By Leah Ziemba, Todd Palmer and Taylor Fritsch, Michael Best & Friedrich LLP

In a closely watched case, the Jefferson County Circuit Court concluded that the Wisconsin Department of Natural Resources (WDNR) has limited authority related to sampling permitted wastewater discharges for PFAS compounds.

In the court’s late January decision, WDNR achieved a narrow victory on the issue of sampling authority. The court held that only one Wisconsin statutory provision, Wis. Stat. § 283.55(1)(e), provides the agency with authority related to the sampling of WPDES-permitted wastewater discharges for PFAS.

The court also concluded that WDNR may not enforce PFAS effluent standards without first engaging in administrative rulemaking. That state rulemaking process is underway.

The court specifically rejected WDNR efforts to regulate PFAS effluent discharges under its “Narrative Toxic Standard,” holding that WDNR “must promulgate their interpretation that PFAS compounds (not currently subject to toxic substances and effluent standards by rule) are toxic substances (regardless of any “consensus” that they, in fact, are toxic substances) as a rule and follow the procedure for so doing as required by Wisconsin law prior to relying on authorization to sample under the ‘Narrative Toxic Standard.’”

Wisconsin Manufacturers and Commerce brought the case after WDNR announced it would conduct involuntary sampling of the effluent from select WPDES-permitted facilities for PFAS compounds. WDNR’s initial rationale for sampling was to gather data in support of the economic impact analysis of rulemaking to create surface water quality standards for PFAS. The court held that the economic impact analysis statute does not provide WDNR authority to conduct involuntary sampling. However, the court acknowledged that a program of sampling could be independently authorized by law, and the data generated through such independently authorized sampling could be used in the development of an economic impact analysis.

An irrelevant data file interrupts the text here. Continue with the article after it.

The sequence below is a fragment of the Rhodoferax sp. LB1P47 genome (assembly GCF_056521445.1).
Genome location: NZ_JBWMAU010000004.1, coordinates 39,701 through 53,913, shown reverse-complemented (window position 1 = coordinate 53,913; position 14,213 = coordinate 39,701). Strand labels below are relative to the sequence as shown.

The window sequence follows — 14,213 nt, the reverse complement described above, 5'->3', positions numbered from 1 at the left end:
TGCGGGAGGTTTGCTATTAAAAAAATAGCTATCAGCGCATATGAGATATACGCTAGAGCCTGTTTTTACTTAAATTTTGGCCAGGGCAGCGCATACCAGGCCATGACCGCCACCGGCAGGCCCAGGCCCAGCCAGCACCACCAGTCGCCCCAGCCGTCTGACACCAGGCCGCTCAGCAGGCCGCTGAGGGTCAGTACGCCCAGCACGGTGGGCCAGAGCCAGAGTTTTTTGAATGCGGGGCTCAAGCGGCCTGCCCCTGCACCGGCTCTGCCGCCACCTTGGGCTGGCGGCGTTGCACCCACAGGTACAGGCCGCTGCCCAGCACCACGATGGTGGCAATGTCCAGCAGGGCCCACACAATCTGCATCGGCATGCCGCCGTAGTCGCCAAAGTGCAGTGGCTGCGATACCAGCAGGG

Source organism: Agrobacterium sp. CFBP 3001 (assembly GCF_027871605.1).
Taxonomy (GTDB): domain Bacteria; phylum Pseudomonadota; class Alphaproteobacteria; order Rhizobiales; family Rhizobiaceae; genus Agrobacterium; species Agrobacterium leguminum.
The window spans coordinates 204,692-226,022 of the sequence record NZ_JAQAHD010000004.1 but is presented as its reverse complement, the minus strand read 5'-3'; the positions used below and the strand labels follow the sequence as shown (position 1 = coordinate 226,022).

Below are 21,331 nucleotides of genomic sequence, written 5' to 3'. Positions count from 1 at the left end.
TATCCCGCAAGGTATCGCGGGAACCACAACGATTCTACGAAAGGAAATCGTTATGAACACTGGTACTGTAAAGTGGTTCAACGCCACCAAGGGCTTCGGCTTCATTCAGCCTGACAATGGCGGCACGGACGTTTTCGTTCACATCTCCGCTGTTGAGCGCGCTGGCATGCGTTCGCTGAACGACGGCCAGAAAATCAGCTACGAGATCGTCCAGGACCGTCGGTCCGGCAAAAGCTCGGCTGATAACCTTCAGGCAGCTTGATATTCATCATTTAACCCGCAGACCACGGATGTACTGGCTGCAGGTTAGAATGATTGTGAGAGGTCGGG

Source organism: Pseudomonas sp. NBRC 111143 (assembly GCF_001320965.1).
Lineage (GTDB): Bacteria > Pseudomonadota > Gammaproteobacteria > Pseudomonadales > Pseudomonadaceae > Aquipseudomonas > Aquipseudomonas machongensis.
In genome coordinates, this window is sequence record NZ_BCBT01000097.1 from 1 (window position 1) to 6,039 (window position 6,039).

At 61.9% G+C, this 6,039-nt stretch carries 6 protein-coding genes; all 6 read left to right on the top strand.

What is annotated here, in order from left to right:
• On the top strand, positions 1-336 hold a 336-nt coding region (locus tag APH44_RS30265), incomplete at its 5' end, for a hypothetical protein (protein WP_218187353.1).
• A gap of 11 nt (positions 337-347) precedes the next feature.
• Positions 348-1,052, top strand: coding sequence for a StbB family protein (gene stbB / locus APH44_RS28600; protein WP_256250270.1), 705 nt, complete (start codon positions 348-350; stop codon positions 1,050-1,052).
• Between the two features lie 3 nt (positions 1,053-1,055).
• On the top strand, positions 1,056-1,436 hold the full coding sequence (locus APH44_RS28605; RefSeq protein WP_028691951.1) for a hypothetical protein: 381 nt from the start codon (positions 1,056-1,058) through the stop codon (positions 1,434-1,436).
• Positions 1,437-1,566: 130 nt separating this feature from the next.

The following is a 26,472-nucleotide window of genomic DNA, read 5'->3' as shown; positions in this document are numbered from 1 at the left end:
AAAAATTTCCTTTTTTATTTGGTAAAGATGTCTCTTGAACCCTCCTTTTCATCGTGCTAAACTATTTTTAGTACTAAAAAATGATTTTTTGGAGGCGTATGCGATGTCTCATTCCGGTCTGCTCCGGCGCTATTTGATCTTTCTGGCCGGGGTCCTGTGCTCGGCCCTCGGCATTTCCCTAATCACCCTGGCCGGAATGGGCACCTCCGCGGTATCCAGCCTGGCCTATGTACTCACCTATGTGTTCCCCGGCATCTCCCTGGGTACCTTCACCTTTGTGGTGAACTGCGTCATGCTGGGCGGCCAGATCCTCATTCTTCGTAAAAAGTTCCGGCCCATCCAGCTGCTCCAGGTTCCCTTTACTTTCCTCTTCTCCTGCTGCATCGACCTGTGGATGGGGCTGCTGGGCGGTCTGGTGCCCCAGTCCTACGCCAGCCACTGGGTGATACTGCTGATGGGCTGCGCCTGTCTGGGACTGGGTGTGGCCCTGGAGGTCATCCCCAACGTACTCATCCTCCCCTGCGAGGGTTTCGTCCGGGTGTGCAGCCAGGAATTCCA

The court’s issuance of a final decision dissolves a temporary injunction that had precluded the release of non-anonymized sampling results obtained by WDNR from sampling efforts.

The case is Wisconsin Manufacturers and Commerce, Inc. v. Wisconsin Department of Natural Resources, et al., Case No. 21-CV-111 (Jefferson County Circuit Court).

A separate legal proceeding remains pending in Waukesha Circuit Court challenging WDNR’s authority to regulate PFAS as a hazardous substance under the state’s Spills Law and associated Wis. Admin. Code NR 700 regulations. 

Proposed Rule for PFAS Surface Water Quality Standards

As previously referenced, the state’s rulemaking process related to surface water quality standards for PFAS is underway (WY-23-19). A proposed rule was released in July 2021, along with a draft economic impact analysis (EIA). A revised rule, along with a final EIA, was released in September 2021.

The final proposed rule would set surface water quality standards for two types of PFAS, PFOS and PFOA, as well as revise WPDES permitting regulations to implement the new water quality standards.

As a general matter, the proposed framework includes an initial 24-month sampling period. If WDNR determines that levels of PFOS or PFOA in a permitted discharge may cause or contribute to an exceedance of the PFOS or PFOA public health significance level, then the development and implementation of a PFAS Minimization Plan and continued sampling is required. If a PFAS Minimization Plan is required, the permittee is allowed up to 84 months to “investigate sources, make operational changes, install BMPs, clean equipment, and implement all identified source reduction actions.” 

If, after implementation of a PFAS Minimization Plan, WDNR determines levels of PFOS and/or PFOA are of a level that exceeds or has a reasonable potential to exceed a standard, then WDNR may impose a compliance schedule.

The next step in the rulemaking process is for the Natural Resources Board (NRB) to consider the proposed final rule. If adopted by the NRB, the rule would go to the Governor for approval, followed by legislative review. WDNR estimates the rule would become effective in mid- to late- 2022. Given the legislative calendar, we think that is optimistic. Further, the rule will almost certainly be subject to legal challenge(s) which could delay the imposition of these surface water quality standards.